I am really excited about the exercise game that Derrill got for our Wii. I think he may have already mentioned it before "My Fitness Coach". It really gives me a good work out and so now, even if I do not see weight loss I know that it will help me feel like I am getting fit, which I want more. I really want to feel like that I am in shape and I am glad to be on the road there. I have always maintained that I am more interested in my health than I am in my weight and I still feel that way (it is just more challenging with more weight to focus that way).

So this post is a celebration for me, starting on a new road to fitness and loving it.

Hy widens his circle

Since Hyrum is fully capable of moving around the chairs in our home, we finally broke down and bought some child safety gates to keep him in the living room/kitchen area. This is to prevent him getting to the bathroom and playing in the water or pulling down the flimsy metal shelving we have in there as well as to keep our bedroom a touch more private.

But little Hyrum, (who incidentally now feeds himself bananas in the peel) seldom daunted, has demonstrated his ingenuity once again. Joy reports that at her allergist's office today, Hy reached up, pulled down on the door handle, and pulled a door open so he could pass through. He can't be that tall yet, can he??

Monday, May 4, 2009

Going to the beach

The South Beach, that is.

One of the transitions from student life is that I no longer have access to the student health center and the Cornell Healthy Eating Program. CHEP paired me up with a nutritionist, a nutrition doctor, a therapist, and a drug-prescribing psychologist (who said I didn't need her). We worked together intensely for the better part of 6 months and then off and on for the next year to try to create a healthier, happier Derrill.

The diagnosis was: insulin resistance. That's kissing cousin to diabetes, but not there yet. It meant a whole new approach to food. I've been eating 5 small meals a day, 120-150g of protein each day, and only 30-40g of carb per meal. It was a big adjustment at first, but I got used to it and I've been following it pretty well for the last two years.

The problem was that even though the nutrionist's electronic gadgetry said I was losing fat and gaining lean muscle mass (to the tune of a 30 pound improvement), it hasn't translated into even a one pound difference on the scale.

So now that I have a whole new doctor, he's putting me on a whole new lifestyle, the South Beach lifestyle. For the next two weeks, I essentially pretend I'm on the Atkins diet, only I focus on lean meats and cheat less. Promised weight loss: 8-14 pounds in 2 weeks. Then I move to a more manageable lifestyle that includes fruits and whole grains sparingly until I get to my goal weight, at which point the management gets a little looser.

In two weeks, I'll post Before and After pictures and give my review of the SB Diet Phase One.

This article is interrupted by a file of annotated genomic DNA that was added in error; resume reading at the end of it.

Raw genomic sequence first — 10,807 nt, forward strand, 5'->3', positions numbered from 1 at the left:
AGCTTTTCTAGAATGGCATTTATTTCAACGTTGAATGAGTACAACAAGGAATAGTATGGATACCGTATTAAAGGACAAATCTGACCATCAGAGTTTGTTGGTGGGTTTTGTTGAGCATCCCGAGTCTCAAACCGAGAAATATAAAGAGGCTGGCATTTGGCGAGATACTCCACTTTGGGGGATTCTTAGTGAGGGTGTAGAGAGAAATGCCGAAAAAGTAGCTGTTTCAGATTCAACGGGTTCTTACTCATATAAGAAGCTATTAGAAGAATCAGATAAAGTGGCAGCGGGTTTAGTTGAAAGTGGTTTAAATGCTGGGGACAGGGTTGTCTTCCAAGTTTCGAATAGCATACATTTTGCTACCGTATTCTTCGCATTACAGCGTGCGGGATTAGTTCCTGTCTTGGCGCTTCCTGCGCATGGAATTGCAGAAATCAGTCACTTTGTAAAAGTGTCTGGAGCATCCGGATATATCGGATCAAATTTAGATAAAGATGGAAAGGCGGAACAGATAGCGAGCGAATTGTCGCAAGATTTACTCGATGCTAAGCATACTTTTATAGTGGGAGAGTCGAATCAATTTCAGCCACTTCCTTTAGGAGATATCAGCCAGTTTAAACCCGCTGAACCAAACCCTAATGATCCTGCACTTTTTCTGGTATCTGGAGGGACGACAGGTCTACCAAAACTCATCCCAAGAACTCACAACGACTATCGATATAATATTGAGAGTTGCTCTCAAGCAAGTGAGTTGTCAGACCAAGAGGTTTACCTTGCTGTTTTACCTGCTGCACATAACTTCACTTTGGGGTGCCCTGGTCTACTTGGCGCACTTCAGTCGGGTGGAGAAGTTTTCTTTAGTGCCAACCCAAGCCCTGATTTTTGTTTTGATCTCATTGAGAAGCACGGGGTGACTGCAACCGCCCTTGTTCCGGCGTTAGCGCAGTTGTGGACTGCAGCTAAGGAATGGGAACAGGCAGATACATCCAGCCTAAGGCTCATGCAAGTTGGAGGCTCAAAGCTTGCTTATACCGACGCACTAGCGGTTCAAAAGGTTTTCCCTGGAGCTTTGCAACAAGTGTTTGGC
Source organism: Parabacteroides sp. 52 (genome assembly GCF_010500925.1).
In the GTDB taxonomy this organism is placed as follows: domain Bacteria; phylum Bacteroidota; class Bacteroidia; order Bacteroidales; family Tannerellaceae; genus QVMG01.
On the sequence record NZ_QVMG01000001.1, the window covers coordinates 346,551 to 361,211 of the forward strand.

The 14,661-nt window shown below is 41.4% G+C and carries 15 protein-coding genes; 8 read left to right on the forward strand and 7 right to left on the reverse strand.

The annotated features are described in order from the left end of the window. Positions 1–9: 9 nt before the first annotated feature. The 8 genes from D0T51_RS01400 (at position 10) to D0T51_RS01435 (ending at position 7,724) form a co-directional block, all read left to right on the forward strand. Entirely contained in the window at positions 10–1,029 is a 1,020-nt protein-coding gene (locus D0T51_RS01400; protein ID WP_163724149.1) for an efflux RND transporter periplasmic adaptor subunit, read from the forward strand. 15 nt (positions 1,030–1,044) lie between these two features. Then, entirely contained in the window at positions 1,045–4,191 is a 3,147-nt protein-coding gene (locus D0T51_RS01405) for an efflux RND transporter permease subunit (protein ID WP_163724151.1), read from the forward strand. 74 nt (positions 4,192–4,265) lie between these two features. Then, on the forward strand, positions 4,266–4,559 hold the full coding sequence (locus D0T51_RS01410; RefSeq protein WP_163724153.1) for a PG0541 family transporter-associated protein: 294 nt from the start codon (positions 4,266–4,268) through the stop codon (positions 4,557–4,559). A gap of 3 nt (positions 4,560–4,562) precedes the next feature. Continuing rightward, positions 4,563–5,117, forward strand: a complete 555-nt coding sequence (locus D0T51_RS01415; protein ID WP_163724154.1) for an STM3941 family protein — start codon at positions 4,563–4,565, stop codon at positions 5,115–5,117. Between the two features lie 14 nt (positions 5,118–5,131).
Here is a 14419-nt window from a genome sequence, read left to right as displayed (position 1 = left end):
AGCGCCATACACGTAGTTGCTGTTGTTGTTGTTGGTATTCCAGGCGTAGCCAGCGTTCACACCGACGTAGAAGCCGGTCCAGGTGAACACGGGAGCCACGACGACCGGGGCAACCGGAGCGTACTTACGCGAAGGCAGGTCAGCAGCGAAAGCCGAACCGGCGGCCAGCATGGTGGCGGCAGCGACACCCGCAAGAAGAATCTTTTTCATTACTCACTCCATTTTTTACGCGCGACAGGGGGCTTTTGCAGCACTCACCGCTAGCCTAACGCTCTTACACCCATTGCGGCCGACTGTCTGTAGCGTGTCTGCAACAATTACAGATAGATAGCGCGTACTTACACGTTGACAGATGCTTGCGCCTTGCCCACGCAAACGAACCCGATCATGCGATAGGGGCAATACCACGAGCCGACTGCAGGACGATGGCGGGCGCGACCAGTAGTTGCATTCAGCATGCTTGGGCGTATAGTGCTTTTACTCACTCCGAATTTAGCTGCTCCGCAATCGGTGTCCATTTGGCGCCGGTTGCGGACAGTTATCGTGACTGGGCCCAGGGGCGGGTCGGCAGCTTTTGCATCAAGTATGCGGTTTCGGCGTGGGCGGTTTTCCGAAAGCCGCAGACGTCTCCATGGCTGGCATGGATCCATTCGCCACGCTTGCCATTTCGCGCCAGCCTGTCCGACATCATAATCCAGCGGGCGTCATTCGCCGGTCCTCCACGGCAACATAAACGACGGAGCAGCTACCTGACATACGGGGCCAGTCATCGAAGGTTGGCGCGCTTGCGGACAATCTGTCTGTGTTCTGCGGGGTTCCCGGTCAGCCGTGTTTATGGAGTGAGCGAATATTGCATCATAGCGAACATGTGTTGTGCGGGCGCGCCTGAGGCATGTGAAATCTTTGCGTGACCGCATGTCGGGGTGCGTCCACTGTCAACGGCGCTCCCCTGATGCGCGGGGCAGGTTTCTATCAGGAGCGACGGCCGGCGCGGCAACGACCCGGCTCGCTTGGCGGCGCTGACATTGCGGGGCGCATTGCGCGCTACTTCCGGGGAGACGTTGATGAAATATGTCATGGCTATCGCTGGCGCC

On Thursday while picking up a backpack to carry Hyrum in, I also picked up a new Wii game: My Fitness Coach. She gives a pretty decent workout. "As far as we know." We know we sweat and we know our legs HURT after the first few days. It was difficult to walk kind of hurting. I got better Sat-Sun and Joy will hopefully be back to normal tomorrow. We walk a lot - cardio is not our style. "I always want to do cardio though."

Prayers and well wishes are always appreciated. Anti-testimonialists, please wait to post your negative results until I do the before and after post.

Humor for Austrians

Find more at Marginal Revolution. If you need a quick and dirty definition, Austrian economists believe that human interactions are so psychologically complex that it is impossible to mathematically model, but somehow their intuition describes societies perfectly and that intuition leads to some very laissez faire answers. Their favorite activities include demonstrating that "mainstream" (whatever that means) economic models are false (particularly with regard to monetary policy), that government policies always have unintended consequences, and that people's actions describe what they want better than their stated preferences. That should give you enough info to understand most of them.

My favorite:
What do you call 100 Austrian Economists at the bottom of the ocean?
A reaction to monetary policy incompatible with individual time preference.
-- submitted by Beamish

Non-Austrian economist: 'Linda Evangelista doesn't get out of bed for less than USD 10k per day'
Austrian economist: 'That model doesn't work'.
-- submitted by nick

How many Austrian economists does it take to change a lightbulb?
A) Zero, they expect the market to do it. -- drtaxsacto
B) All of them. First Ludwig von Mises personally changes the lightbulb, then the remainder spend the next 80 years praising how well he did it. -- steve
C) It used to only take one, until the government started training more Austrian economists... -- sleepy_commentator
D) It is impossible to make quantitative predictions. -- Trent McBride

When an economic crisis comes, [mainstream] economist says "Market is a failure!" The Austrian economist says "Government is a failure!" Everybody else says "Economists are a failure!"
-- Michael F. Marton

Two middle-age women walk into a bar. The first one said, "I really want a husband." The second one, who was also an Austrian economist, said "I can prove that you are lying." -- mobile

Austrian economists never die; they are just dragged kicking and screaming into equilibrium. -- Cyrus

I once told a joke that I believe I learned from Roger Garrison. I told it to a mixed group of Austrian and non-Austrian graduate students. "There are three kinds of Austrian economists. Those who can count and those who cannot." The non-Austrians got it; the Austrians did not! -- Mario Rizzo